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Team Building in the Era of COVID-19

Team Building in the Era of COVID-19

02 March 2021

Novel coronavirus has fundamentally changed office life in ways large and small. More than a few of us are still working from home, and those that have returned to an office environment have largely done so under entirely new rules governing physical distance, hygiene, and personal interactions. Some of these changes—especially the increased prevalence of remote work—are likely to outlast the pandemic and necessitate alterations to other aspects of office culture. One of the most difficult adaptations has been teambuilding exercises. Though they’re clearly necessary for developing a coherent office culture, most proven and well-worn strategies require face-to-face interaction that can’t be duplicated virtually. Some new teambuilding strategies that are more suited to virtual or socially distanced interaction are emerging, though.

Playing to Work

This first suggestion is sort of a cheat because it isn’t a new idea as much as an old one that’s easily adapted to virtual or socially distanced offices. That said, playing games—suitable board games, trivia challenges or quizzes, puzzle games, etc—is a wonderful teambuilding exercise because it prompts cooperation (or friendly competition) in an enjoyable context. Games are also excellent ways to build creative thinking and improve employees’ neuroplasticity, which leads to improved cognitive function and less “brain fog”. But it’s important to choose the right kinds of games, both for the temperament of your office and the manner in which you primarily interact.

Trivia games and quiz challenges are well suited to both office environments we’re discussing, and they tend to work with larger groups and/or those with diverse skill sets. There are no complex rules to understand, but that simplicity tends to drive participation—game shows are popular for a reason. In a teambuilding context, these sorts of games are also useful for their inclusionary nature; if a handful of employees tend to dominate meetings or office social functions, trivia challenges can give quieter or more reserved individuals a chance to participate without being drowned out.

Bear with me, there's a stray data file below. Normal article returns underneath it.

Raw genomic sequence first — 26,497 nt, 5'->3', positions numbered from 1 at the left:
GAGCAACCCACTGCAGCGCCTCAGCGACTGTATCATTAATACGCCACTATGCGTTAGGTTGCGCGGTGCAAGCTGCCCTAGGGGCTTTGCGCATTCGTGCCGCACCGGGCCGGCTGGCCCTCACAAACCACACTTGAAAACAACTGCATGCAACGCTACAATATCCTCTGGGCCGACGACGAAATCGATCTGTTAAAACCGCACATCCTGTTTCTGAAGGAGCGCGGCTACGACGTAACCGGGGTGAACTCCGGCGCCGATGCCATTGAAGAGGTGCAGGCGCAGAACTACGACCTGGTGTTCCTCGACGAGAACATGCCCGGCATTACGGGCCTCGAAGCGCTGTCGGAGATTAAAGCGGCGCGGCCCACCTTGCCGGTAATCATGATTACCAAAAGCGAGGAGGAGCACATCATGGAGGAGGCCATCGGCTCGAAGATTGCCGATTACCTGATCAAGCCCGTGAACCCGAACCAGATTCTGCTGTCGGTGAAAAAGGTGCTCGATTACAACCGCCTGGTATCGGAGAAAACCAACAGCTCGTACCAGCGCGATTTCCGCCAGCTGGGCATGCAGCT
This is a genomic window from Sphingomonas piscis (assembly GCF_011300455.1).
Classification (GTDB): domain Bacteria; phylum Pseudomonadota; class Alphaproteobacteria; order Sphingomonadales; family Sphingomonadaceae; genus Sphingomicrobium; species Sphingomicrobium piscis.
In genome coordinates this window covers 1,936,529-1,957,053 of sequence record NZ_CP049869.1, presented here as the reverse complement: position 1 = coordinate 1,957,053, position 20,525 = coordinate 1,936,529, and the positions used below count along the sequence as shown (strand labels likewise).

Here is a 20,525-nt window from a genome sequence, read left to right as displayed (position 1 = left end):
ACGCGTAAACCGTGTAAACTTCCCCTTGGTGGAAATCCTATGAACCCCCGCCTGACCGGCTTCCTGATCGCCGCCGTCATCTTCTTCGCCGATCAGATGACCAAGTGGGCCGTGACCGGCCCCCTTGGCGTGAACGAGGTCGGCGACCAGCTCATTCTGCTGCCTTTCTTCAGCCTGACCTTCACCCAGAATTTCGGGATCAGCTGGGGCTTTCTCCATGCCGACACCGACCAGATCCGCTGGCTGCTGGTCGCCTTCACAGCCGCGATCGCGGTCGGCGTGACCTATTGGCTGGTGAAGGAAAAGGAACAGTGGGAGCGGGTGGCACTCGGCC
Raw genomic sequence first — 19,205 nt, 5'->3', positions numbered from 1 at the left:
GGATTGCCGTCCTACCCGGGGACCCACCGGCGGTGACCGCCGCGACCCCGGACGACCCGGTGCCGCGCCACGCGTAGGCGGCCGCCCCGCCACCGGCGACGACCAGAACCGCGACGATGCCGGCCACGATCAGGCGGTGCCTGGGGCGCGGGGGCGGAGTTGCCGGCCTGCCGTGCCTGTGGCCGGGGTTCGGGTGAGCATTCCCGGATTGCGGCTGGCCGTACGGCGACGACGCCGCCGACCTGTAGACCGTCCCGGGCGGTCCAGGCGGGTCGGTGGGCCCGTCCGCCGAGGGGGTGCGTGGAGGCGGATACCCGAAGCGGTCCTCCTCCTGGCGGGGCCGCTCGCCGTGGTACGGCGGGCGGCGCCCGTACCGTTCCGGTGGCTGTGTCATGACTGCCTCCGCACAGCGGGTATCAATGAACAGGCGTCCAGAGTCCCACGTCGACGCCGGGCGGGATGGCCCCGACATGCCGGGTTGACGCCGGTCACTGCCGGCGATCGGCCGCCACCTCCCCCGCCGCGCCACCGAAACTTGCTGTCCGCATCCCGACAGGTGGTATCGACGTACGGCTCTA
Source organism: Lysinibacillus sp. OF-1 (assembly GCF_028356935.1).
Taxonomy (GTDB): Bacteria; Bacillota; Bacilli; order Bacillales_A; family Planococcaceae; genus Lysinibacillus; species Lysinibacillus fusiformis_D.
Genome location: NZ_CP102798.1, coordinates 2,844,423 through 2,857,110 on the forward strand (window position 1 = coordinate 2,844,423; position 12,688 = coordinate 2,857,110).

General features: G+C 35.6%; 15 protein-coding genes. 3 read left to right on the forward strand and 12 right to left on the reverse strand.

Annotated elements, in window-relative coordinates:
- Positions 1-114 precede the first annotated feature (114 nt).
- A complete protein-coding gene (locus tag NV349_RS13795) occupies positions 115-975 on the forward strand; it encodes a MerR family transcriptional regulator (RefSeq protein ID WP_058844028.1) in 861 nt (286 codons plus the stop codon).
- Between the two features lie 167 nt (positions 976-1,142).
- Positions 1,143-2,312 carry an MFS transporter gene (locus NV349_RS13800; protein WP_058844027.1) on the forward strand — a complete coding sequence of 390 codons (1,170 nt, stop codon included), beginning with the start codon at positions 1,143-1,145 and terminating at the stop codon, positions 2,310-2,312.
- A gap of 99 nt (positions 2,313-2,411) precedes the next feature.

Games or challenges that are centered on solving puzzles can have much the same effect, though they tend to work better in smaller offices. This could be as literal as setting aside an hour for your team to work collaboratively on assembling a jigsaw puzzle (we recommend a low piece count for this approach), or you could present your team with logic problems or philosophical conundrums to discuss. The prisoner’s dilemma is an especially useful example of the latter because it has clear business implications and can help your team learn about one another’s thought processes.

Socializing Safely

If your team has transitioned from an office to working from home, then some of your employees probably miss the opportunities for socialization that used to dot their workdays. We can’t peek over the tops of our cubicle walls to talk about football or TV shows with neighbors, there’s no more chatter over coffee breaks or smoke breaks (where those are allowed), and lunchroom discussions are nonexistent. You can give at least some semblance of these social moments back to your team by conducting virtual versions. Hold a team call one day per week where everyone eats lunch together, maybe. Or have shorter, more regular opportunities for people to converse socially over coffee. As long as your team members get a chance to interact without focusing on business, you’ll be helping them build rapport.

In the right offices, this could extend to something like a book or movie club. Many organizations, including the branches of the US military, have noted how the shared experience of reading the same books helps to quickly build a strong, unified culture. Importantly, these lists can also be tailored to influence the kind of culture that they promote. For example, many executives still read Sun Tzu’s “The Art of War” and Niccolo Machiavelli’s “The Prince” for some of the more ruthless lessons they can carry into stressful dealings. An office reading list can be similarly targeted toward building up a specific aspect of team culture like cooperation or creative problem solving without being boring or obtuse.

Clearly, these are only two suggestions. Teambuilding during a pandemic isn’t an easy endeavor, and ultimately there are no right or wrong answers. Whatever you can do to foster a sense of teamwork among your employees is ideal—but these may give you someplace to start.

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